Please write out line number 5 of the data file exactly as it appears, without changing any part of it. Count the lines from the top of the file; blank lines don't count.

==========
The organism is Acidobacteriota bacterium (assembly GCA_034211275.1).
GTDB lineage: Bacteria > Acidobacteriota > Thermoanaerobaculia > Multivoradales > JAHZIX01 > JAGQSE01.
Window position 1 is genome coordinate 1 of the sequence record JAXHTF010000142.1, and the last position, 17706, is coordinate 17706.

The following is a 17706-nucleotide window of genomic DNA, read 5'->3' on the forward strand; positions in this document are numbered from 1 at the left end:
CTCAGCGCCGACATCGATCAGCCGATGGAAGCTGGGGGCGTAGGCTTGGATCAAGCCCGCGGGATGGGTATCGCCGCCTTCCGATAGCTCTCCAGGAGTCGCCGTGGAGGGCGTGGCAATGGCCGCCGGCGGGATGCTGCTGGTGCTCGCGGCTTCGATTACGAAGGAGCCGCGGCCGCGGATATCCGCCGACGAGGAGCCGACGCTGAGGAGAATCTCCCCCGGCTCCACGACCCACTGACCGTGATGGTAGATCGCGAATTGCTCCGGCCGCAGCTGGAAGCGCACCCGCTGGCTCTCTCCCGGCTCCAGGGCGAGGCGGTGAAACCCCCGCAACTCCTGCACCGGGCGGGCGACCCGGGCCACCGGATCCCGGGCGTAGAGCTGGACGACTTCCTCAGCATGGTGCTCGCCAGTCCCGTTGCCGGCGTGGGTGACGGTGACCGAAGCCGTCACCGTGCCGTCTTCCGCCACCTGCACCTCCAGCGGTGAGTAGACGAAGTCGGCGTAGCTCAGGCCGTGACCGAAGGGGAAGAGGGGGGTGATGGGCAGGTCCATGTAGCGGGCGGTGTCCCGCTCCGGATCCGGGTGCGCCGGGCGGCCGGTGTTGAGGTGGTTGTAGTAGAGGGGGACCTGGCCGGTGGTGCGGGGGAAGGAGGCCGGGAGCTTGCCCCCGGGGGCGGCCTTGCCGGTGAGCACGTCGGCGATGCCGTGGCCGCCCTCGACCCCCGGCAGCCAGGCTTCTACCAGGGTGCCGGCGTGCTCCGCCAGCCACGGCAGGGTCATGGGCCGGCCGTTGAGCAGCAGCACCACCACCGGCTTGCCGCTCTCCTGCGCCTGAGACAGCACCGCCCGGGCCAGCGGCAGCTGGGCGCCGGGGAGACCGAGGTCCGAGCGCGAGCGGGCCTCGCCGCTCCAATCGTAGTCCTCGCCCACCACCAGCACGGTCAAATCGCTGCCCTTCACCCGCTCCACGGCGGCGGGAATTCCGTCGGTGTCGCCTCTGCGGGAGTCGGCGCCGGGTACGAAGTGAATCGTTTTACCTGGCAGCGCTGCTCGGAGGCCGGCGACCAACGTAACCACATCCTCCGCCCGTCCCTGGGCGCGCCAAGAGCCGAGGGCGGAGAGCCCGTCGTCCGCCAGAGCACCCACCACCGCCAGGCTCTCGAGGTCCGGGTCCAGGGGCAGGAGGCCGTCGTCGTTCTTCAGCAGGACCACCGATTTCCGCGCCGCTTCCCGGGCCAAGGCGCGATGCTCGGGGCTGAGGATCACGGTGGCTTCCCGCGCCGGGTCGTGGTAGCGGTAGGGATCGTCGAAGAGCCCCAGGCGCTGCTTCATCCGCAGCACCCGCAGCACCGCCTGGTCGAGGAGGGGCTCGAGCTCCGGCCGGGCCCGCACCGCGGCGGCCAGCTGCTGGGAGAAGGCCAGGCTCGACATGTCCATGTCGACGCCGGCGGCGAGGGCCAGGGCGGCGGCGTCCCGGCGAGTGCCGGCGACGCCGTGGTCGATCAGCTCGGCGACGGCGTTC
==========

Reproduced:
CTCAGCGCCGACATCGATCAGCCGATGGAAGCTGGGGGCGTAGGCTTGGATCAAGCCCGCGGGATGGGTATCGCCGCCTTCCGATAGCTCTCCAGGAGTCGCCGTGGAGGGCGTGGCAATGGCCGCCGGCGGGATGCTGCTGGTGCTCGCGGCTTCGATTACGAAGGAGCCGCGGCCGCGGATATCCGCCGACGAGGAGCCGACGCTGAGGAGAATCTCCCCCGGCTCCACGACCCACTGACCGTGATGGTAGATCGCGAATTGCTCCGGCCGCAGCTGGAAGCGCACCCGCTGGCTCTCTCCCGGCTCCAGGGCGAGGCGGTGAAACCCCCGCAACTCCTGCACCGGGCGGGCGACCCGGGCCACCGGATCCCGGGCGTAGAGCTGGACGACTTCCTCAGCATGGTGCTCGCCAGTCCCGTTGCCGGCGTGGGTGACGGTGACCGAAGCCGTCACCGTGCCGTCTTCCGCCACCTGCACCTCCAGCGGTGAGTAGACGAAGTCGGCGTAGCTCAGGCCGTGACCGAAGGGGAAGAGGGGGGTGATGGGCAGGTCCATGTAGCGGGCGGTGTCCCGCTCCGGATCCGGGTGCGCCGGGCGGCCGGTGTTGAGGTGGTTGTAGTAGAGGGGGACCTGGCCGGTGGTGCGGGGGAAGGAGGCCGGGAGCTTGCCCCCGGGGGCGGCCTTGCCGGTGAGCACGTCGGCGATGCCGTGGCCGCCCTCGACCCCCGGCAGCCAGGCTTCTACCAGGGTGCCGGCGTGCTCCGCCAGCCACGGCAGGGTCATGGGCCGGCCGTTGAGCAGCAGCACCACCACCGGCTTGCCGCTCTCCTGCGCCTGAGACAGCACCGCCCGGGCCAGCGGCAGCTGGGCGCCGGGGAGACCGAGGTCCGAGCGCGAGCGGGCCTCGCCGCTCCAATCGTAGTCCTCGCCCACCACCAGCACGGTCAAATCGCTGCCCTTCACCCGCTCCACGGCGGCGGGAATTCCGTCGGTGTCGCCTCTGCGGGAGTCGGCGCCGGGTACGAAGTGAATCGTTTTACCTGGCAGCGCTGCTCGGAGGCCGGCGACCAACGTAACCACATCCTCCGCCCGTCCCTGGGCGCGCCAAGAGCCGAGGGCGGAGAGCCCGTCGTCCGCCAGAGCACCCACCACCGCCAGGCTCTCGAGGTCCGGGTCCAGGGGCAGGAGGCCGTCGTCGTTCTTCAGCAGGACCACCGATTTCCGCGCCGCTTCCCGGGCCAAGGCGCGATGCTCGGGGCTGAGGATCACGGTGGCTTCCCGCGCCGGGTCGTGGTAGCGGTAGGGATCGTCGAAGAGCCCCAGGCGCTGCTTCATCCGCAGCACCCGCAGCACCGCCTGGTCGAGGAGGGGCTCGAGCTCCGGCCGGGCCCGCACCGCGGCGGCCAGCTGCTGGGAGAAGGCCAGGCTCGACATGTCCATGTCGACGCCGGCGGCGAGGGCCAGGGCGGCGGCGTCCCGGCGAGTGCCGGCGACGCCGTGGTCGATCAGCTCGGCGACGGCGTTC